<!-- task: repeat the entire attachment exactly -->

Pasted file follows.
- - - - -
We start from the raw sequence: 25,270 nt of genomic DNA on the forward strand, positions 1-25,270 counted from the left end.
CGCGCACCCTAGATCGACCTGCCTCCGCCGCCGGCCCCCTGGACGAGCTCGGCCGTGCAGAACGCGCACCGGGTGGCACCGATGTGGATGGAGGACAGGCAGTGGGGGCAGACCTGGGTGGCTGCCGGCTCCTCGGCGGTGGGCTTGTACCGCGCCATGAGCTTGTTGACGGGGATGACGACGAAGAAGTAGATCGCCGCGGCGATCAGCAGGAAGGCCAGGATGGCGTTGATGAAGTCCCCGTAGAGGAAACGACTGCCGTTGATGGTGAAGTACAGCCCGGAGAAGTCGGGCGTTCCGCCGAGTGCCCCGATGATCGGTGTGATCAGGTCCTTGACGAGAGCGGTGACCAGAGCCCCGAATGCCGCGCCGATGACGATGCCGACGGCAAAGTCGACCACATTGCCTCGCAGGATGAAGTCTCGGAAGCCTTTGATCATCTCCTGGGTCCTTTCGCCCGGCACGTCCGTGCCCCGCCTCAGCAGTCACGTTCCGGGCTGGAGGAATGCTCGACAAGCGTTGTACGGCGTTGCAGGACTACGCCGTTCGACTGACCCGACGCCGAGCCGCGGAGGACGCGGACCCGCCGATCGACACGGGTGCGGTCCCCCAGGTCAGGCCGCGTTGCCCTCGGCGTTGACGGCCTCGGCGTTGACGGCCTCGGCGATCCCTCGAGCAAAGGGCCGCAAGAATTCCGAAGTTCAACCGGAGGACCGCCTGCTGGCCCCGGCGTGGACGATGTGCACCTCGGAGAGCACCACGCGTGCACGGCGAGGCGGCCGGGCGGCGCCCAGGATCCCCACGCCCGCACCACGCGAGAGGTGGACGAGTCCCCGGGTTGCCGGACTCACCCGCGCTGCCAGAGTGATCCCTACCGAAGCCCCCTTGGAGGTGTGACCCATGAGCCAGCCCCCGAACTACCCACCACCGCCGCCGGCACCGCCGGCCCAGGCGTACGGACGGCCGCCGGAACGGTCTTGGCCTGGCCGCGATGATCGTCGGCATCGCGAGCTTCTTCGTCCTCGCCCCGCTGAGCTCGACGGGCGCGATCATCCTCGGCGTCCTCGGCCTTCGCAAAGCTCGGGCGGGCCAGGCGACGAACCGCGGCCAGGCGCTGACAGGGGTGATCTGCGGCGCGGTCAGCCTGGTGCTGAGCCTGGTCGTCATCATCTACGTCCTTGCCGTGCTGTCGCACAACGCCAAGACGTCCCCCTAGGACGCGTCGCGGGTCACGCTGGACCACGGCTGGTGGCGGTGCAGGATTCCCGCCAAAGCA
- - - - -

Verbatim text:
We start from the raw sequence: 25,270 nt of genomic DNA on the forward strand, positions 1-25,270 counted from the left end.
CGCGCACCCTAGATCGACCTGCCTCCGCCGCCGGCCCCCTGGACGAGCTCGGCCGTGCAGAACGCGCACCGGGTGGCACCGATGTGGATGGAGGACAGGCAGTGGGGGCAGACCTGGGTGGCTGCCGGCTCCTCGGCGGTGGGCTTGTACCGCGCCATGAGCTTGTTGACGGGGATGACGACGAAGAAGTAGATCGCCGCGGCGATCAGCAGGAAGGCCAGGATGGCGTTGATGAAGTCCCCGTAGAGGAAACGACTGCCGTTGATGGTGAAGTACAGCCCGGAGAAGTCGGGCGTTCCGCCGAGTGCCCCGATGATCGGTGTGATCAGGTCCTTGACGAGAGCGGTGACCAGAGCCCCGAATGCCGCGCCGATGACGATGCCGACGGCAAAGTCGACCACATTGCCTCGCAGGATGAAGTCTCGGAAGCCTTTGATCATCTCCTGGGTCCTTTCGCCCGGCACGTCCGTGCCCCGCCTCAGCAGTCACGTTCCGGGCTGGAGGAATGCTCGACAAGCGTTGTACGGCGTTGCAGGACTACGCCGTTCGACTGACCCGACGCCGAGCCGCGGAGGACGCGGACCCGCCGATCGACACGGGTGCGGTCCCCCAGGTCAGGCCGCGTTGCCCTCGGCGTTGACGGCCTCGGCGTTGACGGCCTCGGCGATCCCTCGAGCAAAGGGCCGCAAGAATTCCGAAGTTCAACCGGAGGACCGCCTGCTGGCCCCGGCGTGGACGATGTGCACCTCGGAGAGCACCACGCGTGCACGGCGAGGCGGCCGGGCGGCGCCCAGGATCCCCACGCCCGCACCACGCGAGAGGTGGACGAGTCCCCGGGTTGCCGGACTCACCCGCGCTGCCAGAGTGATCCCTACCGAAGCCCCCTTGGAGGTGTGACCCATGAGCCAGCCCCCGAACTACCCACCACCGCCGCCGGCACCGCCGGCCCAGGCGTACGGACGGCCGCCGGAACGGTCTTGGCCTGGCCGCGATGATCGTCGGCATCGCGAGCTTCTTCGTCCTCGCCCCGCTGAGCTCGACGGGCGCGATCATCCTCGGCGTCCTCGGCCTTCGCAAAGCTCGGGCGGGCCAGGCGACGAACCGCGGCCAGGCGCTGACAGGGGTGATCTGCGGCGCGGTCAGCCTGGTGCTGAGCCTGGTCGTCATCATCTACGTCCTTGCCGTGCTGTCGCACAACGCCAAGACGTCCCCCTAGGACGCGTCGCGGGTCACGCTGGACCACGGCTGGTGGCGGTGCAGGATTCCCGCCAAAGCA